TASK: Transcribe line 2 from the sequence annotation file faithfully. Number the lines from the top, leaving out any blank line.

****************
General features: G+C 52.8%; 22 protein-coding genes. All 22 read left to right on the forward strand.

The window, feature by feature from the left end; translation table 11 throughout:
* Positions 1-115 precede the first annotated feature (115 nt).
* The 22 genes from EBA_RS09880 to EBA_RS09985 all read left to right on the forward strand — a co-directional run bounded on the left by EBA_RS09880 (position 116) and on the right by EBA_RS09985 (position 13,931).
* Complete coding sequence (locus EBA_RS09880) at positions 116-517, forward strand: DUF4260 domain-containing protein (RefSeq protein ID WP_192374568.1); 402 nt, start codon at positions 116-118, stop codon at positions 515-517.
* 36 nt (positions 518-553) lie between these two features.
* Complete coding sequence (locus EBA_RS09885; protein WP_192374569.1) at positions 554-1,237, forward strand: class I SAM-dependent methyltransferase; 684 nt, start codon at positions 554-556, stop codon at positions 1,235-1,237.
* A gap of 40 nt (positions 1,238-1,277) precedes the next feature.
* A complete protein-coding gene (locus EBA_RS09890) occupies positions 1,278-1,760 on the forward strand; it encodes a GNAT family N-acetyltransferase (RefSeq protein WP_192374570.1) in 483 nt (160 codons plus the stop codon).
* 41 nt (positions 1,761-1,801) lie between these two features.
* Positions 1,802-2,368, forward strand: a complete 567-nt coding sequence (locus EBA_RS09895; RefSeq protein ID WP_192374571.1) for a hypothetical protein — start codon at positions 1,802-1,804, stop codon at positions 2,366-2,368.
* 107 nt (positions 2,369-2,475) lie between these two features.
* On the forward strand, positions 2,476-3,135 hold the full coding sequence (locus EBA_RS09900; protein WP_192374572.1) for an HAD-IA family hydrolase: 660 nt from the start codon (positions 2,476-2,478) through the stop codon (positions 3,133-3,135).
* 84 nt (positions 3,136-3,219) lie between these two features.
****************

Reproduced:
The window, feature by feature from the left end; translation table 11 throughout: